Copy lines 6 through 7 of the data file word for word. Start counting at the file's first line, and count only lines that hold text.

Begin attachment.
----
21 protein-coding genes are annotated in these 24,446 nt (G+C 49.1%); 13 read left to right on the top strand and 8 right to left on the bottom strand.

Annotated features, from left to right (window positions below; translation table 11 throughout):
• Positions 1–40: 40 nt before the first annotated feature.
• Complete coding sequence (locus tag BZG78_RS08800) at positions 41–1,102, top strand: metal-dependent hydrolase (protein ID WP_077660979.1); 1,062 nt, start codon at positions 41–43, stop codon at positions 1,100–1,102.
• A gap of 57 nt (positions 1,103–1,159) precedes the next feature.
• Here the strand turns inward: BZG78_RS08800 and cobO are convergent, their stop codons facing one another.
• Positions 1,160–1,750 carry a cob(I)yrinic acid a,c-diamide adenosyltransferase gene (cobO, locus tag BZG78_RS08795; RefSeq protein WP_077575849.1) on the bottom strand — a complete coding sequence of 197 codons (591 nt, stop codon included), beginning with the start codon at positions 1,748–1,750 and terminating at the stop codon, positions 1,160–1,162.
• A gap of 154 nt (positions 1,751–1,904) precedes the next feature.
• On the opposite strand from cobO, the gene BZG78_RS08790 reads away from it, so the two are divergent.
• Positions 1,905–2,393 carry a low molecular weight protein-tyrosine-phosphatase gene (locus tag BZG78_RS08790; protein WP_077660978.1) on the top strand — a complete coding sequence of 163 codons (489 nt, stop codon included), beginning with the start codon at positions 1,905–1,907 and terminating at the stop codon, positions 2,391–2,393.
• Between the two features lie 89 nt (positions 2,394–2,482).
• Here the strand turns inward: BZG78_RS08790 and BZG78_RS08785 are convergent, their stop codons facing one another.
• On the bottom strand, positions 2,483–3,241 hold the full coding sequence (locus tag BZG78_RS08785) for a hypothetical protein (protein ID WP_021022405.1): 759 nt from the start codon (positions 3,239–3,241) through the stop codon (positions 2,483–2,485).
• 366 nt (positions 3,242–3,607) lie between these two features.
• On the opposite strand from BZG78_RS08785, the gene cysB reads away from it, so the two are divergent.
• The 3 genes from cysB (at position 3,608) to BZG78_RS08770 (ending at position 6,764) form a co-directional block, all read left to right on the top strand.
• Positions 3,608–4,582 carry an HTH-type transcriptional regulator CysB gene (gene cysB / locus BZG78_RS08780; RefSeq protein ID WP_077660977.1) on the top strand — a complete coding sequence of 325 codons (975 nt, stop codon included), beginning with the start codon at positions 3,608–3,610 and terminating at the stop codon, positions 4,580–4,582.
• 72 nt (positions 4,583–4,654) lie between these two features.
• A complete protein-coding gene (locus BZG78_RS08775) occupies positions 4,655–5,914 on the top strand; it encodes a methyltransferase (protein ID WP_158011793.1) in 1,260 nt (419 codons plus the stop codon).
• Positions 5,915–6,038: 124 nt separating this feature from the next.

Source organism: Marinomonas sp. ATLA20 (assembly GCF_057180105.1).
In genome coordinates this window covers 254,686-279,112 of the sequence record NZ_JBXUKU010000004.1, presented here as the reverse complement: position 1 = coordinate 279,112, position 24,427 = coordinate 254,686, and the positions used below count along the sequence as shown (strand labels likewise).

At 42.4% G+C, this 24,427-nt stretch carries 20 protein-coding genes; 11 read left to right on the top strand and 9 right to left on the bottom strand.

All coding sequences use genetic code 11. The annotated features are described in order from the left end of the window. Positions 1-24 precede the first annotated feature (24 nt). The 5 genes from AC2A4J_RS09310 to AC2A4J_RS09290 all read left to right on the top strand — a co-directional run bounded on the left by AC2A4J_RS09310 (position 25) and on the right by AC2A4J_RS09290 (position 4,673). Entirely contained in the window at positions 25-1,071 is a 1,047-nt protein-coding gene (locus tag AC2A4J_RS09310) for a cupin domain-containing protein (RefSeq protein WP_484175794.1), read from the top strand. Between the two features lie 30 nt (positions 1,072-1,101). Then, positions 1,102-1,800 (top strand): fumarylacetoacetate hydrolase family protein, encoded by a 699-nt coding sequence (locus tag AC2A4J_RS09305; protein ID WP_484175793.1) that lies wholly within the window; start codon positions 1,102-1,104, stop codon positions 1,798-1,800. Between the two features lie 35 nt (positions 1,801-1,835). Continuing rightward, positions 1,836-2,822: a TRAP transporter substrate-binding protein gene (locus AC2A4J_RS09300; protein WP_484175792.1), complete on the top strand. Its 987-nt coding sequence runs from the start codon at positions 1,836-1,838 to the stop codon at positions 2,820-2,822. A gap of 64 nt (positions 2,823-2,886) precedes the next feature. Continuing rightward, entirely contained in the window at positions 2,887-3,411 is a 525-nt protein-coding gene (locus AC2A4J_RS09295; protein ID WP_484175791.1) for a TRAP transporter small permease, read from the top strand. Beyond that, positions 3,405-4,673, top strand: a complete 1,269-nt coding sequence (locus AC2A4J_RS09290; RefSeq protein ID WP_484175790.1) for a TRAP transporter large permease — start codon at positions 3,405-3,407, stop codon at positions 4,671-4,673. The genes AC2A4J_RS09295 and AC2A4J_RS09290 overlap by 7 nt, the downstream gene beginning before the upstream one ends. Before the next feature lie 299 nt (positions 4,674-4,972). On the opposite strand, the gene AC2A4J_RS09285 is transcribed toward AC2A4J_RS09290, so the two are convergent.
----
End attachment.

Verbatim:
• Here the strand turns inward: BZG78_RS08800 and cobO are convergent, their stop codons facing one another.
• Positions 1,160–1,750 carry a cob(I)yrinic acid a,c-diamide adenosyltransferase gene (cobO, locus tag BZG78_RS08795; RefSeq protein WP_077575849.1) on the bottom strand — a complete coding sequence of 197 codons (591 nt, stop codon included), beginning with the start codon at positions 1,748–1,750 and terminating at the stop codon, positions 1,160–1,162.